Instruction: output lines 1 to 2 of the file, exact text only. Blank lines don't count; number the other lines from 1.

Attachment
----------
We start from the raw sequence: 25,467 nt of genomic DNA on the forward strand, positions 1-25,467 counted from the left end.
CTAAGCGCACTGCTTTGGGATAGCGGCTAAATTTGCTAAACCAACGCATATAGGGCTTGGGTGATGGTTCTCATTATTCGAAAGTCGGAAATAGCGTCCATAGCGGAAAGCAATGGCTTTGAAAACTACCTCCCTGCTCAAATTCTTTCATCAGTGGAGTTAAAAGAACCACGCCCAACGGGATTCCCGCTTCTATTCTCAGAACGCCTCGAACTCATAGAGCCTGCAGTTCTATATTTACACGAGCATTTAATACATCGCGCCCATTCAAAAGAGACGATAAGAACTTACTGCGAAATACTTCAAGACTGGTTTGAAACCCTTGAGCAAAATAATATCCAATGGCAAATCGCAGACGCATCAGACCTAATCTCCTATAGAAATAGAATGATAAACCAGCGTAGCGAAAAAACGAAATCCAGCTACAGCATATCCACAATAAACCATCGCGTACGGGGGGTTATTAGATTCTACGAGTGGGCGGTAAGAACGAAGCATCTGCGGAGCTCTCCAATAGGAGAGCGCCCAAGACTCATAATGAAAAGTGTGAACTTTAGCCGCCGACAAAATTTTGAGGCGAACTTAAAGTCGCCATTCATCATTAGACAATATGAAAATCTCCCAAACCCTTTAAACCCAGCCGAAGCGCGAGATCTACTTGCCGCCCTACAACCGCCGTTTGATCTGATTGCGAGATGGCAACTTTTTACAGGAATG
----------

We start from the raw sequence: 25,467 nt of genomic DNA on the forward strand, positions 1-25,467 counted from the left end.
CTAAGCGCACTGCTTTGGGATAGCGGCTAAATTTGCTAAACCAACGCATATAGGGCTTGGGTGATGGTTCTCATTATTCGAAAGTCGGAAATAGCGTCCATAGCGGAAAGCAATGGCTTTGAAAACTACCTCCCTGCTCAAATTCTTTCATCAGTGGAGTTAAAAGAACCACGCCCAACGGGATTCCCGCTTCTATTCTCAGAACGCCTCGAACTCATAGAGCCTGCAGTTCTATATTTACACGAGCATTTAATACATCGCGCCCATTCAAAAGAGACGATAAGAACTTACTGCGAAATACTTCAAGACTGGTTTGAAACCCTTGAGCAAAATAATATCCAATGGCAAATCGCAGACGCATCAGACCTAATCTCCTATAGAAATAGAATGATAAACCAGCGTAGCGAAAAAACGAAATCCAGCTACAGCATATCCACAATAAACCATCGCGTACGGGGGGTTATTAGATTCTACGAGTGGGCGGTAAGAACGAAGCATCTGCGGAGCTCTCCAATAGGAGAGCGCCCAAGACTCATAATGAAAAGTGTGAACTTTAGCCGCCGACAAAATTTTGAGGCGAACTTAAAGTCGCCATTCATCATTAGACAATATGAAAATCTCCCAAACCCTTTAAACCCAGCCGAAGCGCGAGATCTACTTGCCGCCCTACAACCGCCGTTTGATCTGATTGCGAGATGGCAACTTTTTACAGGAATG